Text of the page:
There are two ways of thinking about pandemic-related pop culture right now. Some people have no desire to add the nightmares of a fictionalized medical catastrophe to our current life experience, perhaps don’t even want to watch television shows in which our own reality is acknowledged. Others I know have been binging every post-apocalyptic movie they can find on Netflix.
In general I find myself in the former category. I can only take so much! And yet, I find myself thinking about Stephen King’s 1978 pandemic magnum opus “The Stand” a lot these days. It captures so much of what we have been going through — the struggles and sacrifices required to keep going; the unexpected communities of support we have discovered along the way; and also the constant temptations to hostility and division, rage and despair. For all its slick horror-film packaging, at its core “The Stand” is a meditation on faith, hope and love in hard times.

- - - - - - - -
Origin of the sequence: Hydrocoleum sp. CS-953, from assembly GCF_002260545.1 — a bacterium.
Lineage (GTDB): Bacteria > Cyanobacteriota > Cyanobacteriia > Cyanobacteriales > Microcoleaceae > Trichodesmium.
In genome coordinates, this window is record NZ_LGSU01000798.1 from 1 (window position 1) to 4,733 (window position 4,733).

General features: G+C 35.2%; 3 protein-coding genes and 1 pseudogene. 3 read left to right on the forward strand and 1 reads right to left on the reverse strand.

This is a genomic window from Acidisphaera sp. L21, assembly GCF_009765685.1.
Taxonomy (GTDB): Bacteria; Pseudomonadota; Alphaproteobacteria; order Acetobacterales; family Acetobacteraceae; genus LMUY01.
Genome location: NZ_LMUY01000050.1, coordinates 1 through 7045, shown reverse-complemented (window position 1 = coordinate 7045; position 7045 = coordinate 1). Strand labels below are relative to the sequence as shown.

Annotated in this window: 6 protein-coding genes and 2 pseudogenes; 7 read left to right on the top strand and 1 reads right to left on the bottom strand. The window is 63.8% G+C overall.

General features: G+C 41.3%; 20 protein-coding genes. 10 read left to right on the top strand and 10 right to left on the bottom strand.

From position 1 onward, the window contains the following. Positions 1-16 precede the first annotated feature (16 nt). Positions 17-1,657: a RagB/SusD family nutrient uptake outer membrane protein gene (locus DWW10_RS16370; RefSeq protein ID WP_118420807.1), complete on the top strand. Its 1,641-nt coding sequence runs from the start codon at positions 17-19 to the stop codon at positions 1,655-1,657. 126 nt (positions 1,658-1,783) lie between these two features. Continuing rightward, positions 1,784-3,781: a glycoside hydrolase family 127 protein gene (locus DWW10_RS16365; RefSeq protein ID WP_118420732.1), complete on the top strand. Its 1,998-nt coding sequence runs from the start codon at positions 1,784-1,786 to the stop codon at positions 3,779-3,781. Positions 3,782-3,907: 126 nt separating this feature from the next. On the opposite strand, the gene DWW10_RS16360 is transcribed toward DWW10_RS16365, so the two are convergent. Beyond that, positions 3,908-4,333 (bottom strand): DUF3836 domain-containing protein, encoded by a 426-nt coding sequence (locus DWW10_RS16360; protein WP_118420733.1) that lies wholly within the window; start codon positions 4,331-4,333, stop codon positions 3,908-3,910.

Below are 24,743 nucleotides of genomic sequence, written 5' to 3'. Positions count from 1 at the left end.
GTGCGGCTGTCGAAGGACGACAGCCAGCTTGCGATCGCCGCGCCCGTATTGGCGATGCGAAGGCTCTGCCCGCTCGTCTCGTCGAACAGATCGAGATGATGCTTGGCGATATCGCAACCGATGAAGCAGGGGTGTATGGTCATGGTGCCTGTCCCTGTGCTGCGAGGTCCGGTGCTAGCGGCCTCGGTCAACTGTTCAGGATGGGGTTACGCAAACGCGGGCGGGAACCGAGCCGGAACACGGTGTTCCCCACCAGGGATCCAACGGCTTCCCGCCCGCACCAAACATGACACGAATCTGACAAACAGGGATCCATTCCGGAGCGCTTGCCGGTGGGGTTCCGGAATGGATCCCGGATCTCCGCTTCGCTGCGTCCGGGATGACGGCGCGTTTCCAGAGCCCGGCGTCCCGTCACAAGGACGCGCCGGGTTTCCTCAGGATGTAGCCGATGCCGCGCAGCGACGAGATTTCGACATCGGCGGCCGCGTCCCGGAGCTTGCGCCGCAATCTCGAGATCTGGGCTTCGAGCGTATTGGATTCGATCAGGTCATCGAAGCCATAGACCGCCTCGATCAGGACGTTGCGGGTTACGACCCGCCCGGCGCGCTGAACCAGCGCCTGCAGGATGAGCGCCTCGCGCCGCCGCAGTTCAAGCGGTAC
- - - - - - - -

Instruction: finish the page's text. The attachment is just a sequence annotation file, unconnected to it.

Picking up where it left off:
Along the way it also offers some remarkable, unexpected contemplations on discipleship and the life of Christ. For those who can get past the inciting incident of a devastating, fast-acting worldwide plague, it’s a most unexpected, prescient and powerful novel.
About the Author
Father Jim McDermott, SJ is a Jesuit priest from Mount Prospect working as a screen and magazine writer in Los Angeles.